• Mexico: 78.55% and 102.09%
  • Chile: 615.68%

The scope of merchandise covered includes a wide array of products including both clear and colored bottles in the Bordeaux, Burgundy, Champagne, or Sparkling shapes. Full scope here.

The Commerce Department will determine whether to initiate the investigations within 20 days. The USITC will reach a preliminary determination of material injury or threat of material injury within 45 days. Final determinations will likely occur late 2024.

As with any proceeding, participation is very important to protect your rights. We urge anyone that imports glass wine bottles to pay close attention to this case and to ensure that all appropriate steps are taken to mitigate any damage.

Diaz Trade Law will continue to monitor this case and share updates. For more information or questions get in touch […]

By |2024-01-05T15:52:11-05:00January 5, 2024|AD/CVD, China, Import, Mexico, U.S. Department of Commerce (DOC)|Comments Off on Trade News: New Petition Filed on Glass Wine Bottles from China, Mexico and Chile

2022: A Year in Review

From all of us at Diaz Trade Law, we are immensely grateful for your support this year. While returning to a new normal post-pandemic, Diaz Trade Law still managed to save our clients MILLIONS of dollars in 2022. It is with great joy that we finish off 2022 filled with numerous achievements and accomplishments we are humbled to share with you. We look forward to assisting you in what we envision will be a better and brighter 2023!

Below we share some of our top 2022 success stories with you.

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Customs and Trade Law Weekly Snapshot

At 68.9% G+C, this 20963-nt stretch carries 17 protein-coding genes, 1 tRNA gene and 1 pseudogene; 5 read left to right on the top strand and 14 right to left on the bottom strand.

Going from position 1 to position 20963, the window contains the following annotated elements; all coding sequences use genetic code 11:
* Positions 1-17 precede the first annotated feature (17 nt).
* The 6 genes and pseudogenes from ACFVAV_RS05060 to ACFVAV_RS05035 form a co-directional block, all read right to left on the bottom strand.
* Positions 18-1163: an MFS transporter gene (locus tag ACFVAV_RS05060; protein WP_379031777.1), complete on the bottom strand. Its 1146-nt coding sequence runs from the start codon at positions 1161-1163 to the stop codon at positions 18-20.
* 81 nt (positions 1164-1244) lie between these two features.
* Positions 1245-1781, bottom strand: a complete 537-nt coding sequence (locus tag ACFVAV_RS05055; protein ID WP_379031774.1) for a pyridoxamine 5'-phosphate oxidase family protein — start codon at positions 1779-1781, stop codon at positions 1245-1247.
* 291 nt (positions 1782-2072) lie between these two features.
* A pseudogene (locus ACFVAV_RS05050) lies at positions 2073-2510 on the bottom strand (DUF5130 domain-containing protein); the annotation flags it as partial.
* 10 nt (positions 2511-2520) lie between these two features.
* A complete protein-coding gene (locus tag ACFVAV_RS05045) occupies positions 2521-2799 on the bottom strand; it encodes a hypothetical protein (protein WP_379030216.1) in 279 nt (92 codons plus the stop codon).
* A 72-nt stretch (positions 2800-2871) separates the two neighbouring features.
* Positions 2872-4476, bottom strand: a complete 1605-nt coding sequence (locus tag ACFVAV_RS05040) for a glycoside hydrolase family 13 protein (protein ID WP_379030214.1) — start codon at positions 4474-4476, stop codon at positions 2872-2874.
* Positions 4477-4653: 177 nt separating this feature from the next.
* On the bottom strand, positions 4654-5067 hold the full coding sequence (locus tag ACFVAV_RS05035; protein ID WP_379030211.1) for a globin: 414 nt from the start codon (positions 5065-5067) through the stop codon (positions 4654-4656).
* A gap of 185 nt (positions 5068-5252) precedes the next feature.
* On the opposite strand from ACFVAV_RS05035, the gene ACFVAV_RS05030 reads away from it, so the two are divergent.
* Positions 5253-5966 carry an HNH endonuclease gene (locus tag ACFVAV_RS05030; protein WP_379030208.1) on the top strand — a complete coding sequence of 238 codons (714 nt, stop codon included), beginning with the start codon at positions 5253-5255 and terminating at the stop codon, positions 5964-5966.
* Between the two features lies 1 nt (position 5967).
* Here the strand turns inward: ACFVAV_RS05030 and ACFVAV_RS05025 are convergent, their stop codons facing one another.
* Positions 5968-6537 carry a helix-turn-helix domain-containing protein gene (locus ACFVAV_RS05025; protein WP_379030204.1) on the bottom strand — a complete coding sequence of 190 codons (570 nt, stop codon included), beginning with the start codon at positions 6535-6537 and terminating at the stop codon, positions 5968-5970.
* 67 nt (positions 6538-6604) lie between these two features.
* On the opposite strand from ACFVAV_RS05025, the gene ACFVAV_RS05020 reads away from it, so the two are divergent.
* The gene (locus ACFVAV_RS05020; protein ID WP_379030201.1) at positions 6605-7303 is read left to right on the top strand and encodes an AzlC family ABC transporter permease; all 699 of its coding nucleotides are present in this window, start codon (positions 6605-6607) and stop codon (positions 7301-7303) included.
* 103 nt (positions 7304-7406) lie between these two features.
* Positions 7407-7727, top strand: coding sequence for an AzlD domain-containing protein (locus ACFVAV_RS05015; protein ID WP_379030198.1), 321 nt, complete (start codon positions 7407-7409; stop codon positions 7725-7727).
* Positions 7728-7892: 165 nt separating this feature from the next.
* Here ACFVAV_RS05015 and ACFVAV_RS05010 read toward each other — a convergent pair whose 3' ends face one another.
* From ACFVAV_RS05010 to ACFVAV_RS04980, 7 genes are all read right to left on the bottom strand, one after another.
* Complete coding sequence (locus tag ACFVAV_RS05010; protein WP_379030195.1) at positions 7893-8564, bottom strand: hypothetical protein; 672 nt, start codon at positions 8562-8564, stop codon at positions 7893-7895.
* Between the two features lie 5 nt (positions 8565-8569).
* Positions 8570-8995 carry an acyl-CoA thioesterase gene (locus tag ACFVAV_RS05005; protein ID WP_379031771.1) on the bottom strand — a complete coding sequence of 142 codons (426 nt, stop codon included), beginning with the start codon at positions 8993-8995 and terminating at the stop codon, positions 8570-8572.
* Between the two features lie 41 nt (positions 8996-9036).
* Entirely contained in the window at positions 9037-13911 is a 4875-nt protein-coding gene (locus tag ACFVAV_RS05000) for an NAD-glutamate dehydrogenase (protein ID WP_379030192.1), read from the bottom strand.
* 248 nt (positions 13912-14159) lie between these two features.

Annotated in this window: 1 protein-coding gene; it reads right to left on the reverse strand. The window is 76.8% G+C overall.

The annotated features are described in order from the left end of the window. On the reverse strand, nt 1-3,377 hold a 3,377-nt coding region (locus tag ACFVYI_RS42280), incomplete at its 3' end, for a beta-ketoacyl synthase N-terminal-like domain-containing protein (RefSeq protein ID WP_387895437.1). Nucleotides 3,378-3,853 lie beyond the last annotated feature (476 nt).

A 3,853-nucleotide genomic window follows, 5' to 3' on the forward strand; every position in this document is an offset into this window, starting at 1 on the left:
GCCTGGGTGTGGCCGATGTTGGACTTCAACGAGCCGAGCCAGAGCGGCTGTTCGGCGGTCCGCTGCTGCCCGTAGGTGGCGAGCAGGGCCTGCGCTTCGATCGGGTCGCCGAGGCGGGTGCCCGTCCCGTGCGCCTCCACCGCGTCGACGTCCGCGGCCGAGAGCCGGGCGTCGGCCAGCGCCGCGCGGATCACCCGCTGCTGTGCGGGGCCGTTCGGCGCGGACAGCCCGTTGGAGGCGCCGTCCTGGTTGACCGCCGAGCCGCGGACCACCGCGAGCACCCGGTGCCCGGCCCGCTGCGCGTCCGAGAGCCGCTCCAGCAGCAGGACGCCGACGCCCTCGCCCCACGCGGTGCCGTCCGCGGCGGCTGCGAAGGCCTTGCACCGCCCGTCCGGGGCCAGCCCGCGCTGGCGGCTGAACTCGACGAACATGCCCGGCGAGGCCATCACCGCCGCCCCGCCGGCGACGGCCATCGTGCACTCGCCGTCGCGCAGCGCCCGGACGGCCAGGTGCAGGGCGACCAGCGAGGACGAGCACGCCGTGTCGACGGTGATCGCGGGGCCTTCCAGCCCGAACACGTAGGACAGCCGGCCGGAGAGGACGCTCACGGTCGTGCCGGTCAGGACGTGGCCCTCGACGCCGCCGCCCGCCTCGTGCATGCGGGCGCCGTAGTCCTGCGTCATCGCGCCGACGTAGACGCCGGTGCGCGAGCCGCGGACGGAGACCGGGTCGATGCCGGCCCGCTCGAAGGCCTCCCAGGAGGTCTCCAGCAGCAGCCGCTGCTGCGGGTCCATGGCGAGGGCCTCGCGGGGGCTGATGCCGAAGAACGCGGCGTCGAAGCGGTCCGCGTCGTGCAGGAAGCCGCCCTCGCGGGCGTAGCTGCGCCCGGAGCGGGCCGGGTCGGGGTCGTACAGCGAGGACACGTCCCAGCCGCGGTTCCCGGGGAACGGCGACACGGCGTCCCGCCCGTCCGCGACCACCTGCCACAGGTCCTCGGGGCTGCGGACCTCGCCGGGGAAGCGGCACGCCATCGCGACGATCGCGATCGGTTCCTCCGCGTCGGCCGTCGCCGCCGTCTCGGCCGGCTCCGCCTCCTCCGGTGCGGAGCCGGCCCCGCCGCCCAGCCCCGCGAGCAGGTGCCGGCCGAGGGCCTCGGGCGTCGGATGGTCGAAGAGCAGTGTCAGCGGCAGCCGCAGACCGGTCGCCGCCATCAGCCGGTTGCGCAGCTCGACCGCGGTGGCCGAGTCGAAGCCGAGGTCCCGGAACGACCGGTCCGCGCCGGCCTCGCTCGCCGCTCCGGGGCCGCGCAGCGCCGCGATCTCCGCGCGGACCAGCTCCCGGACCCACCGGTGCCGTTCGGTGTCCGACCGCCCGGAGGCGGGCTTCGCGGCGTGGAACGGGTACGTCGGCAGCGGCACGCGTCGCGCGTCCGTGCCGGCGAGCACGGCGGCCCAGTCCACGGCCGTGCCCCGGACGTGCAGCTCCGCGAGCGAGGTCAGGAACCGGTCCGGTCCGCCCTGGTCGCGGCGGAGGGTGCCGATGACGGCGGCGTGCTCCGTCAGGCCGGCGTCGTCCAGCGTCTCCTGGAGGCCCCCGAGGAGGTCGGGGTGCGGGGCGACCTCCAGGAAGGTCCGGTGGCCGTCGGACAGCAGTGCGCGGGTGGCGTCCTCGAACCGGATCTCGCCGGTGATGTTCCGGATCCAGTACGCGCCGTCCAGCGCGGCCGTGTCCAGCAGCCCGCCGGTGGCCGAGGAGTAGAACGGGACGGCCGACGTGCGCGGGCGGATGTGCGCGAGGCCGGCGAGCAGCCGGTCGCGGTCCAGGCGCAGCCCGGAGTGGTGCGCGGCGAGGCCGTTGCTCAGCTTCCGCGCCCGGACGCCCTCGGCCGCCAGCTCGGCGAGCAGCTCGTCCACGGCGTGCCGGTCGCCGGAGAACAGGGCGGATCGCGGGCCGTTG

Here is a recap of the latest customs and international trade law news:

 

 

 

 

[…]

Customs Bulletin Weekly, Vol. 56, November 2, 2022, No. 43

Below is a recap for this week’s Custom’s Bulletin.

  • Elimination of Customs Broker District Permit Fee
    • Section 641 of the Tariff Act of 1930, as amended (19 U.S.C. 1641), provides that individuals and business entities must hold a valid customs broker’s license and permit to transact customs business on behalf of others. The statute also sets forth standards for the issuance of broker licenses and permits; provides for disciplinary action against brokers in the form of suspension or revocation of such licenses and permits or assessment of monetary penalties; and, provides for the assessment of monetary penalties against other persons for conducting customs business without the required broker’s license.
    • On June 5, 2020, U.S. Customs and Border Protection (CBP) published a notice of proposed rulemaking (NPRM) in the Federal Register (85 FR 34549), proposing the elimination of customs broker district permit fees in parts 24 and 111.